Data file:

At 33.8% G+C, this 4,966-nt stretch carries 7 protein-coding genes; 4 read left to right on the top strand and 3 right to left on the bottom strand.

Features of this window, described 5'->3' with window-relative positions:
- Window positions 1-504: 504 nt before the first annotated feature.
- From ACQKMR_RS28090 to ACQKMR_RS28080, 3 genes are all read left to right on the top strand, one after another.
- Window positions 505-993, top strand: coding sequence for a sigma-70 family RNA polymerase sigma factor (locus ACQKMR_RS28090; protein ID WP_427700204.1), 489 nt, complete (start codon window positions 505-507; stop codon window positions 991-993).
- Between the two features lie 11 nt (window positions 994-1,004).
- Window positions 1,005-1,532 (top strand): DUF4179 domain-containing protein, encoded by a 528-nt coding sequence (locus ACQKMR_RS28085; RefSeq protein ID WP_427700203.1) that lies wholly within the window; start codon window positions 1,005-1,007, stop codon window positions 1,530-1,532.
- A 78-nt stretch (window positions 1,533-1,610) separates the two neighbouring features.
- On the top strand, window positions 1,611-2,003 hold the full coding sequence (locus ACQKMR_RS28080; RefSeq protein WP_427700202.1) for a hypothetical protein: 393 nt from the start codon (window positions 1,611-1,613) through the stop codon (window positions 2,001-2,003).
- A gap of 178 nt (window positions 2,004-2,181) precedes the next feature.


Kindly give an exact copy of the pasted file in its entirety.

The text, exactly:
At 33.8% G+C, this 4,966-nt stretch carries 7 protein-coding genes; 4 read left to right on the top strand and 3 right to left on the bottom strand.

Features of this window, described 5'->3' with window-relative positions:
- Window positions 1-504: 504 nt before the first annotated feature.
- From ACQKMR_RS28090 to ACQKMR_RS28080, 3 genes are all read left to right on the top strand, one after another.
- Window positions 505-993, top strand: coding sequence for a sigma-70 family RNA polymerase sigma factor (locus ACQKMR_RS28090; protein ID WP_427700204.1), 489 nt, complete (start codon window positions 505-507; stop codon window positions 991-993).
- Between the two features lie 11 nt (window positions 994-1,004).
- Window positions 1,005-1,532 (top strand): DUF4179 domain-containing protein, encoded by a 528-nt coding sequence (locus ACQKMR_RS28085; RefSeq protein ID WP_427700203.1) that lies wholly within the window; start codon window positions 1,005-1,007, stop codon window positions 1,530-1,532.
- A 78-nt stretch (window positions 1,533-1,610) separates the two neighbouring features.
- On the top strand, window positions 1,611-2,003 hold the full coding sequence (locus ACQKMR_RS28080; RefSeq protein WP_427700202.1) for a hypothetical protein: 393 nt from the start codon (window positions 1,611-1,613) through the stop codon (window positions 2,001-2,003).
- A gap of 178 nt (window positions 2,004-2,181) precedes the next feature.